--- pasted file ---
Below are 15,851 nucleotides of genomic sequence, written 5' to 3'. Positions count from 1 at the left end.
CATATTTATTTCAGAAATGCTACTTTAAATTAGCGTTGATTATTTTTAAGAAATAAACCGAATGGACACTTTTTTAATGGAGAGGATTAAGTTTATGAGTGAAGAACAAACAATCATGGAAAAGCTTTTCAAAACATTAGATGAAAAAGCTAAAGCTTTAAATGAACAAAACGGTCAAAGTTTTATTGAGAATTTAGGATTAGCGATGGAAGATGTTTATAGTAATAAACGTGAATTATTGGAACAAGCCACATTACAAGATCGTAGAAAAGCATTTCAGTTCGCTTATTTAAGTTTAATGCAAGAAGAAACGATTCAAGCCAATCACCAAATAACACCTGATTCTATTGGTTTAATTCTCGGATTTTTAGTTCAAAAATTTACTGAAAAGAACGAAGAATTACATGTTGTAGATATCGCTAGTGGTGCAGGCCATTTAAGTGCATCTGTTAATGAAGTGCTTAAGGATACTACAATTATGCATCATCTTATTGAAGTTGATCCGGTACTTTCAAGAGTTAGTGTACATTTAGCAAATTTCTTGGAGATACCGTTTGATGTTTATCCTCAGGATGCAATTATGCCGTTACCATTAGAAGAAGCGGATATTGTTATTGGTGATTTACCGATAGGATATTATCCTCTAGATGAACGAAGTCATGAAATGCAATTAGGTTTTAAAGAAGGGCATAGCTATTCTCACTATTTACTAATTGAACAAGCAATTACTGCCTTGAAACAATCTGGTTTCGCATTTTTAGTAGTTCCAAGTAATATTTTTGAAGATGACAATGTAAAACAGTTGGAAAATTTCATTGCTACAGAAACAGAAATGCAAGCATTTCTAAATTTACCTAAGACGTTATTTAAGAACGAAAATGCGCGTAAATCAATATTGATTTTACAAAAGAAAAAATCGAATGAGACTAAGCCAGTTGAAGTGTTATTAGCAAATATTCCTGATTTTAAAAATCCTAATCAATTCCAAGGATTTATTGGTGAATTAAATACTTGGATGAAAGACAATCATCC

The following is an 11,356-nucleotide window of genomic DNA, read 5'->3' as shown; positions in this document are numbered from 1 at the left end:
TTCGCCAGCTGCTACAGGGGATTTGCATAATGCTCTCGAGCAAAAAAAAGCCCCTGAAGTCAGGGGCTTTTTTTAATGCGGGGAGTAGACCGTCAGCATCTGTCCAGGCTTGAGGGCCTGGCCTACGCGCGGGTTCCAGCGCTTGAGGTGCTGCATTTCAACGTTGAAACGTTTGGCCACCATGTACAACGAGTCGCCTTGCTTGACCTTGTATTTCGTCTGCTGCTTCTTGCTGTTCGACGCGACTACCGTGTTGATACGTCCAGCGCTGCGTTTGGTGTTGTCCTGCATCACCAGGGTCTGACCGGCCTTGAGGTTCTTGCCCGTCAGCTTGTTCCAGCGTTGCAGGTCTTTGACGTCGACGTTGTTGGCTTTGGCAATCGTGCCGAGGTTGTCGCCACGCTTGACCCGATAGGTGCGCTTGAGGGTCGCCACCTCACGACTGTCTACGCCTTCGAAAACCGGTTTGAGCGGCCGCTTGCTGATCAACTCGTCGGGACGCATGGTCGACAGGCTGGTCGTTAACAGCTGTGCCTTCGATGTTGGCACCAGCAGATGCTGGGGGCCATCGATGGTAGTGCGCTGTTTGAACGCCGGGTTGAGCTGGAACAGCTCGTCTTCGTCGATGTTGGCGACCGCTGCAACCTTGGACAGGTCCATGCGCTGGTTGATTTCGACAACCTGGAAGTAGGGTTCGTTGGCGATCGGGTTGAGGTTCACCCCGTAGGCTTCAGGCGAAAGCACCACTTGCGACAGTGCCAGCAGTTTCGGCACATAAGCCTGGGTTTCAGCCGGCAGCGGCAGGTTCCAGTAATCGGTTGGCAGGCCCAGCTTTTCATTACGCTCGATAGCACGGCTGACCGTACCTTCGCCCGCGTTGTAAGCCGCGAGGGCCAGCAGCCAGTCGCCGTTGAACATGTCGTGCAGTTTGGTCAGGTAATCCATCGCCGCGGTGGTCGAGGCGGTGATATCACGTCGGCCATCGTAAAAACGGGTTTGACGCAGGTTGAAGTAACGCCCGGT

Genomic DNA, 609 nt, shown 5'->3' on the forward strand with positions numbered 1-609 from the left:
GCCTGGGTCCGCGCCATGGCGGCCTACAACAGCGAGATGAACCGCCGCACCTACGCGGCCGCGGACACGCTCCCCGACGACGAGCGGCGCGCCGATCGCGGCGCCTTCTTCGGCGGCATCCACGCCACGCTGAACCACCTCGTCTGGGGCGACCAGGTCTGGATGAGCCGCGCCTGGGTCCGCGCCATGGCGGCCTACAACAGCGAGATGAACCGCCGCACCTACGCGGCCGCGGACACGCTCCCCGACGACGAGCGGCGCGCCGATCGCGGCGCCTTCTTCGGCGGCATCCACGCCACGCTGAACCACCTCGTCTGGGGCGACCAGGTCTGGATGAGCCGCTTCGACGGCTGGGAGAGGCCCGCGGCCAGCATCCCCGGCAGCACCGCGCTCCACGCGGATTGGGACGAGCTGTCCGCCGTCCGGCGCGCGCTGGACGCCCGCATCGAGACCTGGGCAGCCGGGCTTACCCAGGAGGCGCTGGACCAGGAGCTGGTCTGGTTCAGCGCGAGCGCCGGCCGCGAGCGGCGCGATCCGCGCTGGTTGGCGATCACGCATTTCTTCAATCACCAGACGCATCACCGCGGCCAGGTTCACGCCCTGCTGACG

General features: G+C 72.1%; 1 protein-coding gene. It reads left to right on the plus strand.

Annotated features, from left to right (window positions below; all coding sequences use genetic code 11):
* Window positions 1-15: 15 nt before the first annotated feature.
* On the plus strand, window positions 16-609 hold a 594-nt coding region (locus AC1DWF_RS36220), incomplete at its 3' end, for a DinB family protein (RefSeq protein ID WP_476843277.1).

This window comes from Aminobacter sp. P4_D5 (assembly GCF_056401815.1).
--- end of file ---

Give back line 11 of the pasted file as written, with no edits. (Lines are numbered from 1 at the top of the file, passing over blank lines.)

This window comes from Aminobacter sp. P4_D5 (assembly GCF_056401815.1).